Queering SFF

Queering SFF Pride Month: Brainchild by Suzanne Geary

Of course, it’s not all traditional physical books here in the queer-and-speculative world. Exciting stuff is happening digitally, too, particularly in the world of webcomics—like Suzanne Geary’s Brainchild, which began publication at the end of January this year and is ongoing. The comic currently consists of a prologue and the majority of its first chapter, going regular-and-strong the whole time. The updates roll out on Sundays.

As the site informs us, “Brainchild is a story about paranormal phenomena, bad first impressions, wide-scale conspiracies, a whole bunch of mutants, and everything else your senior year of college can possibly throw at you.” This is Geary’s first major project, and so far, I’m hooked—definitely looking forward to seeing where it goes next.

I’ll be the first to admit that I rarely (rarely!) follow serials. I tend to binge-read comics, print and digital alike, once they’re done or nearly done; I have a patience problem, or an attention span problem, or something—a something that means I get frustrated waiting for weekly installments. (For the curious: yes, I do the same thing with television shows. Give me whole seasons or nothing.) But once I saw a write-up of Brainchild over at Autostraddle.com, I had to give it a look: it was handsome, it was queer, it had weird supernatural phenomena and seemed to capture the strange atmosphere of almost-adulthood at the end of college.

Count me in, sign me up, et cetera.

The prologue introduces us to our protagonist, Allison, who is moving in with her friend Carrie in a large old house broken up into apartments. Within minutes of moving in, though, Allison manages to get whacked on the head with a box that falls off a shelf, and we’re treated to an eerie and fascinating hallucinatory sequence in which she encounters her presumably-dead brother, who asks her to “save” him. So, right off the bat, we’ve got the tension between Allison and Carrie, the paranormal phenomena surrounding Allison—her “ghost,” as Carrie jokes—and the mild conflict between the women and their two male housemates, Moez and Derek.

It’s all in the early stages, of course. But so far, I find the dramatic tension Geary is setting up to be remarkably compelling. The blend of the supernatural and the mundane is handled well. The encounter with the “ghost,” as he realizes he too would be Allison’s age, is touching and disturbing at the same time; on a totally different note, Carrie’s panic at seeing her ex-girlfriend at a housewarming party—and running off to hide in the bathroom the rest of the night—is realistic and charming in equal parts. There’s a sense of the supernatural intruding on real life, and yet also a sense that this is part of Allison’s real life. Phenomena, it is implied, seem to follow her.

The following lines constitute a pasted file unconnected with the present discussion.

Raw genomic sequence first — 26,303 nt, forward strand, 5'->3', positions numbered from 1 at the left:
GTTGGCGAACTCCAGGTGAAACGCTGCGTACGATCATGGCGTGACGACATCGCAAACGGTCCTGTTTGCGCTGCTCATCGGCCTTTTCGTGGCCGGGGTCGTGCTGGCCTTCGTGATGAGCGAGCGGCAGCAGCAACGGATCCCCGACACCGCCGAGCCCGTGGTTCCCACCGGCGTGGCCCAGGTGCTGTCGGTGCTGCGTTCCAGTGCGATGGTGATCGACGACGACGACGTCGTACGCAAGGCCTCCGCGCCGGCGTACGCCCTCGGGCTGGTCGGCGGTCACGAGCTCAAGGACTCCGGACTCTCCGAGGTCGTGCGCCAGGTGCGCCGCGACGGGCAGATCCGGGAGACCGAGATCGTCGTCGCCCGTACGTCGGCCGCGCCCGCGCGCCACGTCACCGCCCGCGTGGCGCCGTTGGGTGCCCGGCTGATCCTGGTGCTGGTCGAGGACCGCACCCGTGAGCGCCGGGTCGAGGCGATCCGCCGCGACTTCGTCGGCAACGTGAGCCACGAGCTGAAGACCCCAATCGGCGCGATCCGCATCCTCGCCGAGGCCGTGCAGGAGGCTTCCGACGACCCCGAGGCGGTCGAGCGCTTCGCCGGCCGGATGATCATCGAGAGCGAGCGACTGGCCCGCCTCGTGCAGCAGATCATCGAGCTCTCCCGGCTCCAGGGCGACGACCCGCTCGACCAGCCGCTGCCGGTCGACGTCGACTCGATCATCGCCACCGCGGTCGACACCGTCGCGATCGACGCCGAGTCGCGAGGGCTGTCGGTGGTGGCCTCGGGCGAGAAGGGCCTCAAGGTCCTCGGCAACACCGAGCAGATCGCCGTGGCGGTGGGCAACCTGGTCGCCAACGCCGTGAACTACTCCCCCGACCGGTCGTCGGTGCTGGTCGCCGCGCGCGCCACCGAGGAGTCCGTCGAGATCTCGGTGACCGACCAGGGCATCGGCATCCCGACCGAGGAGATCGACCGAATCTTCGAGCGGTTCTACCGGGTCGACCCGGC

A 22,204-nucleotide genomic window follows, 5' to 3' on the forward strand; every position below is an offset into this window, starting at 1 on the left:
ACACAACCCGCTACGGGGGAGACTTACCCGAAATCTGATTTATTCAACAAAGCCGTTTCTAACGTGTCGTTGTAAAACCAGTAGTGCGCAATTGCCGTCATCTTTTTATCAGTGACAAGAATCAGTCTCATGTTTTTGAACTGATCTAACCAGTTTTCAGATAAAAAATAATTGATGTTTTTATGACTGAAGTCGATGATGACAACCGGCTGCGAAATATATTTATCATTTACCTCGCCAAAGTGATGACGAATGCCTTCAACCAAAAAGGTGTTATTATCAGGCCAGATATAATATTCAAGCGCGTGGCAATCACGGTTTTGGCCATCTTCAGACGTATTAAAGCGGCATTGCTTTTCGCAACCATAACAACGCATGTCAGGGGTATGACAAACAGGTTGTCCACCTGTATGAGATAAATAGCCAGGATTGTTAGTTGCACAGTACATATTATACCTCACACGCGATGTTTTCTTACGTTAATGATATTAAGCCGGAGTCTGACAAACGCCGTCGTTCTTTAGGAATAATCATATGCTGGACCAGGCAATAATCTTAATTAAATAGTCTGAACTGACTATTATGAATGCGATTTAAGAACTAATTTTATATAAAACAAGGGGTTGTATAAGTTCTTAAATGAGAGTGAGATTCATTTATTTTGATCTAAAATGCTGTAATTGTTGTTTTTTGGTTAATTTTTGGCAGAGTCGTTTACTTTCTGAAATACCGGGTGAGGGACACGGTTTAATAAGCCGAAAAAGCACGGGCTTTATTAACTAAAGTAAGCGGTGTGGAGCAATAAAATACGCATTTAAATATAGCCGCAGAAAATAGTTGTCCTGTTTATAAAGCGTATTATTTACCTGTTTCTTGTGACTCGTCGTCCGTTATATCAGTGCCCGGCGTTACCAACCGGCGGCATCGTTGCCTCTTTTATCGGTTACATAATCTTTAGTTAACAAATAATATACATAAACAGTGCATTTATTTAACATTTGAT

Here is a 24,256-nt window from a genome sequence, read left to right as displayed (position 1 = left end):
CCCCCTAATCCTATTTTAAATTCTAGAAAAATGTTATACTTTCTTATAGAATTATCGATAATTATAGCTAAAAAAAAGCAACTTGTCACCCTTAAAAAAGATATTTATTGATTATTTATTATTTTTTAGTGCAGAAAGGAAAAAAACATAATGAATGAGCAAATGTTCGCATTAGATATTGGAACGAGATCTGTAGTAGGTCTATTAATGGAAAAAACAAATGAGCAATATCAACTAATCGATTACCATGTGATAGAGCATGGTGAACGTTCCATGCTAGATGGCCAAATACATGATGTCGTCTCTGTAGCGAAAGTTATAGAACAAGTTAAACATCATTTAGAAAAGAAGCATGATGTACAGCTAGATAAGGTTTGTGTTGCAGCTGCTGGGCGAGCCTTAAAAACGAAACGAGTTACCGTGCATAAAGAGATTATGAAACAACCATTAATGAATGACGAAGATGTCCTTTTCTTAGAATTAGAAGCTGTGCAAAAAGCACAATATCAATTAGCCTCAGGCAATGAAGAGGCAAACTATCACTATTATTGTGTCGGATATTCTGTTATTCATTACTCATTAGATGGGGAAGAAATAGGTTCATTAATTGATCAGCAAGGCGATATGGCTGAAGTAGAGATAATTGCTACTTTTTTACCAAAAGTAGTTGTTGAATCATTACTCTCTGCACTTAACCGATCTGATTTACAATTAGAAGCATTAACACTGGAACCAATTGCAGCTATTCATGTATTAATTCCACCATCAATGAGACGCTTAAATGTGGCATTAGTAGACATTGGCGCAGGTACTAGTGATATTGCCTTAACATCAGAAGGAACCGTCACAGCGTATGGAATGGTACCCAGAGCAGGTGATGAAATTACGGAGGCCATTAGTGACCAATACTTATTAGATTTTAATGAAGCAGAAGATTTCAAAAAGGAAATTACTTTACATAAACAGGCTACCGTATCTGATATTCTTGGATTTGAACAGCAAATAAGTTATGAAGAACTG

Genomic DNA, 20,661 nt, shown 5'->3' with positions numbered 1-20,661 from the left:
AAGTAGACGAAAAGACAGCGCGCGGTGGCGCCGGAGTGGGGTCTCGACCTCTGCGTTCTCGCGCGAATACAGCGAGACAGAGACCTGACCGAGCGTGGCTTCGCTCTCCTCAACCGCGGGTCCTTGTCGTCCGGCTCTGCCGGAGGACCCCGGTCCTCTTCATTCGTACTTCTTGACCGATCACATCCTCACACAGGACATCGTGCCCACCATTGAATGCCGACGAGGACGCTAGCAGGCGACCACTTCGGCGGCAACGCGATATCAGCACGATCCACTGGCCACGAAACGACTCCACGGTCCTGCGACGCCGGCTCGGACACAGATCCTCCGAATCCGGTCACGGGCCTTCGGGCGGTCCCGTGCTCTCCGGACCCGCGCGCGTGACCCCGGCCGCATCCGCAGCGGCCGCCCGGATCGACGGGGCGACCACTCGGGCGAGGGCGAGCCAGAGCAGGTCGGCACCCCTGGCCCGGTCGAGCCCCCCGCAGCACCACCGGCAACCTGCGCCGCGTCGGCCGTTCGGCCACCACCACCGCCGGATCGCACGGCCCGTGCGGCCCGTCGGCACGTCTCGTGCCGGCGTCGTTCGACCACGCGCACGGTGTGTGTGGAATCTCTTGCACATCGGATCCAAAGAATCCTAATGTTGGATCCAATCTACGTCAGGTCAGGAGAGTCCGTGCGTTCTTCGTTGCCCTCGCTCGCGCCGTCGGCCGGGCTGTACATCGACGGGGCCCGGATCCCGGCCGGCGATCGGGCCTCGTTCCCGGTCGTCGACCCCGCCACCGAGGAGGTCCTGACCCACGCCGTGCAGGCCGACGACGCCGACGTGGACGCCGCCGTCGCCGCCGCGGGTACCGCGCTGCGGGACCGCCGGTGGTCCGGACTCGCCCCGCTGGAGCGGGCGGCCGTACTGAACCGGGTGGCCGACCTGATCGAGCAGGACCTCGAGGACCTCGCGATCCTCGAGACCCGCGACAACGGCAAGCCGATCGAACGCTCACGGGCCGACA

And speaking of the protagonists, so far they feel well-realized: they’re portraits of people, it seems like, that I’ve known. These are young adults uncomfortably figuring out each other and themselves on the cusp of drastic life changes. Their interactions, particularly in dialogue, feel appropriately uncertain and sometimes perfectly stilted. Geary’s illustrations provide an excellent counterpoint in body language and facial expressions, too, upon which her artistic skill is not wasted. Each panel is expressive and full of color and motion. I particularly enjoy the use of color palates in the comic so far, and backgrounds; both of these seemingly-minor things come together to create some extremely handsome visuals that feel as real on the page as they possibly could.

Plus, it’s nice to see girls like Allison and Carrie illustrated with such loving care—and their relationship, too, as it develops. I feel like the illustrations are giving us hints that there’s perhaps more between them, or could be more, than friendship; the way that they encounter each other’s personal space is noticeable, from the first page onward. Their physical shyness and emotional prickliness, too, are a form of tension. Where the story currently is, well into the first chapter, doesn’t leave me with much to go on yet… Just the knowledge that I’m fairly well hooked, and want to know where things are going in the future.

After all, we haven’t seen any of those aforementioned mutants yet. And I’m dying to know what’s happening with the ghost, and Allison’s headaches and visions—as well as with the housemates, and finally, the eerie spider-faced figure from the first vision. So I wish I could say more, but mostly, I wish there was already more for me to read, and that’s highest praise. Queer college hijinks with ghosts and monsters: seriously, it’s what I want.

Plus, when it comes to checking out new work from up and coming queer writers, digital publications are a great way to do so—particularly in the world of comics. So I was glad to find Brainchild, and despite my quirk about serials, I’m certainly going to keep reading it to find out where it’s going to go next. The art is great, the tale so far is compelling, and the characters are charmingly real; what more could I ask for? I hope it keeps living up to expectations—and that you guys will like it too.

Lee Mandelo is a writer, critic, and editor whose primary fields of interest are speculative fiction and queer literature, especially when the two coincide. She can be found on Twitter or her website.


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